“As those labor costs skyrocketed, they are still left with fixed reimbursement rates,” Mayhew said. “Hospitals margins took a nosedive and tanked. Large health systems in Florida, for the first the time in decades, were experiencing negative margins. If you don’t have a lot of reserves and cash flow, it’s hard to weather the storm.”

She said Weems’ status as a critical access hospital, in a county with an older population dependent on Medicare, means it receives 101 percent of its Medicare costs reimbursed, compared to about 86 cents on the dollar.

“This is for only allowable costs,” she noted. “The expense of recruiting physicians are not considered an allowable expense.”

She said some states have convinced their legislators to raise Medicaid reimbursements and that her association is working on Florida. “That is something that is a priority for me in the FHA, that we need to be advocating for that,” she said.

Mayhew said the state also has resumed appropriating monies for its rural hospital capital improvement fund. “Last year we got $10 million and last fall we encouraged all rural hospitals to submit applications,” she said. “Grants are now being provided to those hospitals. We are advocating to make that a recurring funding source, as needs far exceeded the $10 million.”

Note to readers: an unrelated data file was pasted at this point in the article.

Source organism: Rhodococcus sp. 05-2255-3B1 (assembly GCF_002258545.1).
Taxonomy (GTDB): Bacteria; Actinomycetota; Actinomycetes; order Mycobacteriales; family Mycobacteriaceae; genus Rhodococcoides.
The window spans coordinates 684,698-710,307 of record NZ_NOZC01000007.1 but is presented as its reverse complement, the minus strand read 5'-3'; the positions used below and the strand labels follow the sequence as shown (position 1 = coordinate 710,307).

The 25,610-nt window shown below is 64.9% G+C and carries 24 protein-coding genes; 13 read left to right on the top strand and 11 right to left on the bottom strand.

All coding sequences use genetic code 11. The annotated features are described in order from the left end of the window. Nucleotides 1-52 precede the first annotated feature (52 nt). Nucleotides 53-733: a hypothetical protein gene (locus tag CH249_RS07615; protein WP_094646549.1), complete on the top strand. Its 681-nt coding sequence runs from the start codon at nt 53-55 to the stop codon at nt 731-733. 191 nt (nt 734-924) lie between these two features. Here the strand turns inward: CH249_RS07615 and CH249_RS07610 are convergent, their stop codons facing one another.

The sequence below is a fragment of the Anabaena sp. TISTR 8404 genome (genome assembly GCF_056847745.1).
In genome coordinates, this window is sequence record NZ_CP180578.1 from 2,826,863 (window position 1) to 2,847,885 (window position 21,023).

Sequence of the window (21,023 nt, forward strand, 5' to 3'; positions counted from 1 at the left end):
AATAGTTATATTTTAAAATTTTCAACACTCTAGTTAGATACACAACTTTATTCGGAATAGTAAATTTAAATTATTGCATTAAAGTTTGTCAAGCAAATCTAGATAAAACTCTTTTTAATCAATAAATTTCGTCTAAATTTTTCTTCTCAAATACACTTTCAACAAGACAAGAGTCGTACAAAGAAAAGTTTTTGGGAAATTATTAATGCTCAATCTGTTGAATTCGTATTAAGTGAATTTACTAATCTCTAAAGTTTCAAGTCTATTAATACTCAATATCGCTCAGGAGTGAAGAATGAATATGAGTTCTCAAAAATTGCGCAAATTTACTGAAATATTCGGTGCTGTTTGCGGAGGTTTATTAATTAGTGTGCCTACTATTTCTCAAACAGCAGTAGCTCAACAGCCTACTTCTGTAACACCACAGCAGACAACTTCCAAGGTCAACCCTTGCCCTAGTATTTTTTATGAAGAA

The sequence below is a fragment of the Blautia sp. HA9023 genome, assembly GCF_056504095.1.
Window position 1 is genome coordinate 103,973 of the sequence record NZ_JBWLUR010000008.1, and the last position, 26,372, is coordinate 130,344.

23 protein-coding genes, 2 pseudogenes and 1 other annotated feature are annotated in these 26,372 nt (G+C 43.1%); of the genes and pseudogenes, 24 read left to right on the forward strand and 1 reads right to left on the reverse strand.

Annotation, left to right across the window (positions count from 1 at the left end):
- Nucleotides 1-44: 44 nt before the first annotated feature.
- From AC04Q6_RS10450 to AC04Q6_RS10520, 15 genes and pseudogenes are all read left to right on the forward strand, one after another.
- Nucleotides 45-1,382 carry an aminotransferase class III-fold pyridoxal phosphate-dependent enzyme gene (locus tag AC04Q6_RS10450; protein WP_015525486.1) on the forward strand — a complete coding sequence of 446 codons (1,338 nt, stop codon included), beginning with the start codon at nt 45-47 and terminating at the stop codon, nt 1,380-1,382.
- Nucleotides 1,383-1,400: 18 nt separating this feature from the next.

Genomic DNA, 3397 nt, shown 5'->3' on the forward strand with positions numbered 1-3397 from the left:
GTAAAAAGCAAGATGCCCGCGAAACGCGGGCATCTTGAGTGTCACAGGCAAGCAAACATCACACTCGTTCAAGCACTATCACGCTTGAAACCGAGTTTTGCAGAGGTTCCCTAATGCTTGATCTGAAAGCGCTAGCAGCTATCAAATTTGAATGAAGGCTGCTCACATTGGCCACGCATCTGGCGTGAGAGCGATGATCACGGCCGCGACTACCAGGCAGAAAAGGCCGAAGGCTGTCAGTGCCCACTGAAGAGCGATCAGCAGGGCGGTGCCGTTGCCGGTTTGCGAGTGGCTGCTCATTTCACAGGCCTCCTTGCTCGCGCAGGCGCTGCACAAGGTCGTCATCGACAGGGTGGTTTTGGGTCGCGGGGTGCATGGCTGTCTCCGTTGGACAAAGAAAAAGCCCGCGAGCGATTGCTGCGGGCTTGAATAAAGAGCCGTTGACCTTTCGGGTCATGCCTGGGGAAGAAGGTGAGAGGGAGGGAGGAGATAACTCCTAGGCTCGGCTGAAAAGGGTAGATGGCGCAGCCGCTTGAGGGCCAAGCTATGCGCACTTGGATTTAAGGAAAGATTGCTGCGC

Mayhew said the state’s situation is complicated by the fact that on average 1,000 people a day are moving here and the demand for health care services is skyrocketing.

“If the state did nothing Florida would be short nearly 50,000 nurses and would be short 36,000 physicians,” she said.

In addition there is pressure on the availability of staff for what is occurring outside the hospital with nursing home services and assisted living, which has meant that at one time as many as a quarter-million hospital patients could not be discharged to “an appropriate, available resource.

“Timely access and proximity to care matter,”  Mayhew said. “Transportation is a barrier.”

She said new technologies, regarding telehealth, “has bridged a lot of services, and are an incredibly important complement to health care and timely access.”